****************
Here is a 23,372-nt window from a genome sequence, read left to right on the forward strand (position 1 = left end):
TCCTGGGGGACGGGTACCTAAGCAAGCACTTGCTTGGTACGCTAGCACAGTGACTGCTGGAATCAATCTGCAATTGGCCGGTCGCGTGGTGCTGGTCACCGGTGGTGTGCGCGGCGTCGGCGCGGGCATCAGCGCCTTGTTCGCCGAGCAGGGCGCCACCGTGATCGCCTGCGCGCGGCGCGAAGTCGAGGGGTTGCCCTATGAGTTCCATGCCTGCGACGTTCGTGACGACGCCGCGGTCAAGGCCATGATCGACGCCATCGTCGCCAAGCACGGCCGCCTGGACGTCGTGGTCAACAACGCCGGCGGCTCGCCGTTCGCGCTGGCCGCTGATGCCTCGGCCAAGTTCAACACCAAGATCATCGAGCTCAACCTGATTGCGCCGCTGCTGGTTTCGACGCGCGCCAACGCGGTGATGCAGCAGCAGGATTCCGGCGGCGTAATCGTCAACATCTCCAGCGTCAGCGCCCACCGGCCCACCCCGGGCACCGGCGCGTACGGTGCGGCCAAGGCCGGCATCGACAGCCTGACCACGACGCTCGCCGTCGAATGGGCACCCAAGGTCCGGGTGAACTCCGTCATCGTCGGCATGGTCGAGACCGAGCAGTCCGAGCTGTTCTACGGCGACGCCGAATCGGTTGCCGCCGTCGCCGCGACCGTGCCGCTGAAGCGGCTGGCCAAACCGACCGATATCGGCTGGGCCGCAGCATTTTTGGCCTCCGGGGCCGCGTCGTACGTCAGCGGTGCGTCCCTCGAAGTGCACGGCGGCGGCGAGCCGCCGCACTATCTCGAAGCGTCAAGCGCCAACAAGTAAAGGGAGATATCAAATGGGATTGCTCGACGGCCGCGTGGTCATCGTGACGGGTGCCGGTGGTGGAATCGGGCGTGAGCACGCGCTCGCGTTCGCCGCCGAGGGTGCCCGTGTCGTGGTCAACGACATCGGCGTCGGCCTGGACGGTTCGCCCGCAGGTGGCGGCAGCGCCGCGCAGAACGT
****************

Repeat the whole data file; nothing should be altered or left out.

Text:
Here is a 23,372-nt window from a genome sequence, read left to right on the forward strand (position 1 = left end):
TCCTGGGGGACGGGTACCTAAGCAAGCACTTGCTTGGTACGCTAGCACAGTGACTGCTGGAATCAATCTGCAATTGGCCGGTCGCGTGGTGCTGGTCACCGGTGGTGTGCGCGGCGTCGGCGCGGGCATCAGCGCCTTGTTCGCCGAGCAGGGCGCCACCGTGATCGCCTGCGCGCGGCGCGAAGTCGAGGGGTTGCCCTATGAGTTCCATGCCTGCGACGTTCGTGACGACGCCGCGGTCAAGGCCATGATCGACGCCATCGTCGCCAAGCACGGCCGCCTGGACGTCGTGGTCAACAACGCCGGCGGCTCGCCGTTCGCGCTGGCCGCTGATGCCTCGGCCAAGTTCAACACCAAGATCATCGAGCTCAACCTGATTGCGCCGCTGCTGGTTTCGACGCGCGCCAACGCGGTGATGCAGCAGCAGGATTCCGGCGGCGTAATCGTCAACATCTCCAGCGTCAGCGCCCACCGGCCCACCCCGGGCACCGGCGCGTACGGTGCGGCCAAGGCCGGCATCGACAGCCTGACCACGACGCTCGCCGTCGAATGGGCACCCAAGGTCCGGGTGAACTCCGTCATCGTCGGCATGGTCGAGACCGAGCAGTCCGAGCTGTTCTACGGCGACGCCGAATCGGTTGCCGCCGTCGCCGCGACCGTGCCGCTGAAGCGGCTGGCCAAACCGACCGATATCGGCTGGGCCGCAGCATTTTTGGCCTCCGGGGCCGCGTCGTACGTCAGCGGTGCGTCCCTCGAAGTGCACGGCGGCGGCGAGCCGCCGCACTATCTCGAAGCGTCAAGCGCCAACAAGTAAAGGGAGATATCAAATGGGATTGCTCGACGGCCGCGTGGTCATCGTGACGGGTGCCGGTGGTGGAATCGGGCGTGAGCACGCGCTCGCGTTCGCCGCCGAGGGTGCCCGTGTCGTGGTCAACGACATCGGCGTCGGCCTGGACGGTTCGCCCGCAGGTGGCGGCAGCGCCGCGCAGAACGT